News Column

Toronto down on correction anxiety

July 8, 2014

Telecoms weighing down market

Stocks in Toronto declined on Tuesday, hit by weakness in every major sector as investors grew nervous that the solid gains of recent months could spur a market correction.

The S&P/TSX composite index plummeted 145.65 points, or nearly 1%, to greet noon at 15,027.28

The Canadian dollar inched forward 0.07 cents to 93.68 cents U.S.

While the Toronto equity market eased for a second straight session, its benchmark index is still up about 10% since the start of the year.

Financials waned as Royal Bank of Canada lost 0.5% to $77.17, and Bank of Nova Scotia fell 0.8% to $71.70.

Shares of energy producers slipped with oil prices trading lower. Suncor Energy shed 0.8% to $45.09, and Canadian Natural Resources fell 0.8% to $48.70.

Telecoms shares remained in selloff mode, a day after the federal government announced a new spectrum auction that favours smaller industry players, and were one of the biggest drags on the market.

Shares of Telus weakened 2.4% to C$39.36 and Rogers Communications declined 2% to $41.50.

In corporate news, Intertape Polymer Group said late on Monday it raised its dividend by 50%. The stock shot up 9.6%, to $13.40.


The TSX Venture Exchange dropped 6.88 points to 1,023.75.

All 14 Toronto subgroups were lower, weighed mostly by health-care, 2.2% less hale, information technology issues, clicking 2% lower, and telecoms, sliding 1.5%


All three major U.S. indexes are retreating with the NASDAQ down a whopping 1.6%.

The Dow Jones Industrials slumped 132.97 points to 16,891.24

The S&P 500 eased back 15.83 points to 1,961.82, and the NASDAQ composite collapsed 71.55 points to 4,379.98.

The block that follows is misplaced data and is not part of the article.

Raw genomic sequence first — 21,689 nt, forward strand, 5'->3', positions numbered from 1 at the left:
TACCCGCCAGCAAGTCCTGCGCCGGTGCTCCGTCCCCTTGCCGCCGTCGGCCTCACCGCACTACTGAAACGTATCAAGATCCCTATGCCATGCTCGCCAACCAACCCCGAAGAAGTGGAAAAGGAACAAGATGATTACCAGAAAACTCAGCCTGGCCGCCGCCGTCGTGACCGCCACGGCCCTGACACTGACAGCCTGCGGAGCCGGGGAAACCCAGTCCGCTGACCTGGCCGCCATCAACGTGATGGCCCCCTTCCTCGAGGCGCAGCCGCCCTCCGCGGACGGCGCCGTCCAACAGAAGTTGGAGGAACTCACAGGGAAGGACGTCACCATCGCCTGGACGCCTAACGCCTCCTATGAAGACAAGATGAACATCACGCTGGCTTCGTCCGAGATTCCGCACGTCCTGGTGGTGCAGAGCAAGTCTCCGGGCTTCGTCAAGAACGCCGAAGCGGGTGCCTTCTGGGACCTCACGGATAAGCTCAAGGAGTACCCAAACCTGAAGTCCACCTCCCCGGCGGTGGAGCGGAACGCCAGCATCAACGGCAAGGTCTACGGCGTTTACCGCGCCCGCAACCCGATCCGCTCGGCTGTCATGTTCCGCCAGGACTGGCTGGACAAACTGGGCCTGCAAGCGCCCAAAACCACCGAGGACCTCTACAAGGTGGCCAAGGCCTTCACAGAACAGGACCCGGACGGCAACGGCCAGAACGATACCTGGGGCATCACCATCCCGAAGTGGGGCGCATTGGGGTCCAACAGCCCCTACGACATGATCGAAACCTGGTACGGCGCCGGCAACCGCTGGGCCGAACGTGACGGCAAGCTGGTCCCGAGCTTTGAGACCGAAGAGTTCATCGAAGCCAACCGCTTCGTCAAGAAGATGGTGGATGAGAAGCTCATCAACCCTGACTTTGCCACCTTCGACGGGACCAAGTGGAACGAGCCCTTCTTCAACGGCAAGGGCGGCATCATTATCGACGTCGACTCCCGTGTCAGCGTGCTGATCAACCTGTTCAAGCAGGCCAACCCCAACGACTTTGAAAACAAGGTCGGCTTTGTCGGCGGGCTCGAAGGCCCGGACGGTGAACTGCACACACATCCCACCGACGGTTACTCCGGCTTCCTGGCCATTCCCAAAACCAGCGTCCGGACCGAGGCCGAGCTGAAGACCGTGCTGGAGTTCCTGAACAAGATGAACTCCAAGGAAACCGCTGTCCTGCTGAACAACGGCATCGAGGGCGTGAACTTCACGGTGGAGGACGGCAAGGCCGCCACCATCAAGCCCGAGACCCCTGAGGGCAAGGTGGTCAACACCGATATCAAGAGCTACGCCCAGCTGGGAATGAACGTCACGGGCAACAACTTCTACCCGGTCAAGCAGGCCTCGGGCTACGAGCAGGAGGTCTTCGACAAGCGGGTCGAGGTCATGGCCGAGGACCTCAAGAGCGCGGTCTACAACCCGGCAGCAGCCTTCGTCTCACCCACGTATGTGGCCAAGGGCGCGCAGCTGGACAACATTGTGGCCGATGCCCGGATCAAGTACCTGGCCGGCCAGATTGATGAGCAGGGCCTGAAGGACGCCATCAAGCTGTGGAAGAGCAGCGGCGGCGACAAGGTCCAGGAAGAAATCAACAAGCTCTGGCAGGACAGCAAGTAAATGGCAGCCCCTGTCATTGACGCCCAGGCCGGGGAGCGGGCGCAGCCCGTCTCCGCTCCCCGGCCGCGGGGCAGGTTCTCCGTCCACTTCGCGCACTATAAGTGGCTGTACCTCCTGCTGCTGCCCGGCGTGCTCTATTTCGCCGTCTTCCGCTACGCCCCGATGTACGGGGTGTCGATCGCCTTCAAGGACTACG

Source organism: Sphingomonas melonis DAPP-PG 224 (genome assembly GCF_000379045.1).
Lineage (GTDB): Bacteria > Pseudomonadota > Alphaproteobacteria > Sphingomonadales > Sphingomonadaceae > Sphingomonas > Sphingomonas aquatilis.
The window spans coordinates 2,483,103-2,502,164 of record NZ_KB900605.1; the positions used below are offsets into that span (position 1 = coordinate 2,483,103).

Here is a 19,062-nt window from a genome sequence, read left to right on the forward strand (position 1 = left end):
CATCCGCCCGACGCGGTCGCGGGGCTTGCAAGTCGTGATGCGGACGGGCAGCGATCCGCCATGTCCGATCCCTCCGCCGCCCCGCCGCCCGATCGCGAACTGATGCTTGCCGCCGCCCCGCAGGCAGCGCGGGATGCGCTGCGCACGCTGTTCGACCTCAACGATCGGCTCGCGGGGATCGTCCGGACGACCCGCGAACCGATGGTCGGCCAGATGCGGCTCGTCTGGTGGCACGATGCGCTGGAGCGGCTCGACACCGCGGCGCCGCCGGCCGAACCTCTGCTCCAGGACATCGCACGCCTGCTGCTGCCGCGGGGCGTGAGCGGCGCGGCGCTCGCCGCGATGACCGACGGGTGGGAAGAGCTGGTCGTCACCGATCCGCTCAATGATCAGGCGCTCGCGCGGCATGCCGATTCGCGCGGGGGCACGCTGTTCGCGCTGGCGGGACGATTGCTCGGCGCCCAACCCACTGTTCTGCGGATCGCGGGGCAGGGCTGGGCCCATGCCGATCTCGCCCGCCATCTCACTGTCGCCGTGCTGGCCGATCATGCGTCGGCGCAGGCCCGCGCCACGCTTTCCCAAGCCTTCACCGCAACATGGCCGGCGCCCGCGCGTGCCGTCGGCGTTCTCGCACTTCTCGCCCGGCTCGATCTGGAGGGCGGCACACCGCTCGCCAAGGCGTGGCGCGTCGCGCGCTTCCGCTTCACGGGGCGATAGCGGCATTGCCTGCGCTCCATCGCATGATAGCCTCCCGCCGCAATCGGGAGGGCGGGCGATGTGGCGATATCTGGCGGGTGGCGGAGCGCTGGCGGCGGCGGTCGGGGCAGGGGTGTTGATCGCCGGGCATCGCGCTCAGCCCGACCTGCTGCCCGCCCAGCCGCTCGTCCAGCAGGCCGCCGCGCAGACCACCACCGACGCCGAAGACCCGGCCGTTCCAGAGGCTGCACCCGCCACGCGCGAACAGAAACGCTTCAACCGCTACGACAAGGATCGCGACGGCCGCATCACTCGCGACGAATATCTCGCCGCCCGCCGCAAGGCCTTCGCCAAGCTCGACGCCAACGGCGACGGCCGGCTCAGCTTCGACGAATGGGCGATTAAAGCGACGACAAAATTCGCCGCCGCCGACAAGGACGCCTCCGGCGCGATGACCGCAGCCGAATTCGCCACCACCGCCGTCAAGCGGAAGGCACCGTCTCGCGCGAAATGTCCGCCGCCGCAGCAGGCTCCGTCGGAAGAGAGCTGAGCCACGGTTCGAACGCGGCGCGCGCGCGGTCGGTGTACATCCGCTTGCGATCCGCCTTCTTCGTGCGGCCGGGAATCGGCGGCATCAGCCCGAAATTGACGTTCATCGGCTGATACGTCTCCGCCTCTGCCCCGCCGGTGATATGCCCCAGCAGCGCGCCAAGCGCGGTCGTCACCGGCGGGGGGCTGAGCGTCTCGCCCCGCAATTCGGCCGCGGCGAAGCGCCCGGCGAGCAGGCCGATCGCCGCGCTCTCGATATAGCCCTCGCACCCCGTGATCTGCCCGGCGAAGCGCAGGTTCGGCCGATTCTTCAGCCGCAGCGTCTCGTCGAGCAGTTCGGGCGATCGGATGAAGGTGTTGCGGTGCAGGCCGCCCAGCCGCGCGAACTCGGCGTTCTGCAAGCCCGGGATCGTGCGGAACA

Tuesday's selloff was most pronounced in the tech world, where some of big so-called momentum stocks were pulling back. Twitter shares tanked over 7.5% Tuesday.

Linkedin and Facebook were also losing big. Those stocks were down 6% and 4% respectively.

Aluminum producer Alcoa is scheduled to unveil its earnings after the closing bell, marking the start of the quarterly results season. Restaurant chain Bob Evans is also due to report after the close.

Shares of American Apparel plunged after the struggling company warned it received a notice of default from a lender related to last month's ouster of founder and CEO Dov Charney.

However, American Apparel disputed that default claim and is exploring ways to tap its revolving credit facility to repay the lender. The New York Post reported American Apparel has reached a preliminary deal to transfer control of the board to a hedge fund aligned with Charney.

Also on the fashion front, Guess rallied after the retailer was upgraded by analysts at Piper Jaffray, who pointed to strength in the company's European business.

With the S&P 500 index already up 7% this year, investors will be looking closely to see whether corporate profits can support stocks and to what extent markets have been relying on cheap money from the Federal Reserve to push indexes to new records.

Second-quarter earnings are expected to grow 4.9% compared to the same period last year, though that estimate is down from the 6.8% prediction at the start of the quarter, according to data from FactSet.

Prices for 10-year U.S. Treasuries surged, lowering yields to 2.56% from Monday's 2.62%. Treasury prices and yields move in opposite directions.

Oil prices slipped 14 cents to $103.39 U.S. a barrel.

Gold prices fell into the red $1.60 to $1,315.40 U.S. an ounce.

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Source: Baystreet Stock Market Update (Canada)

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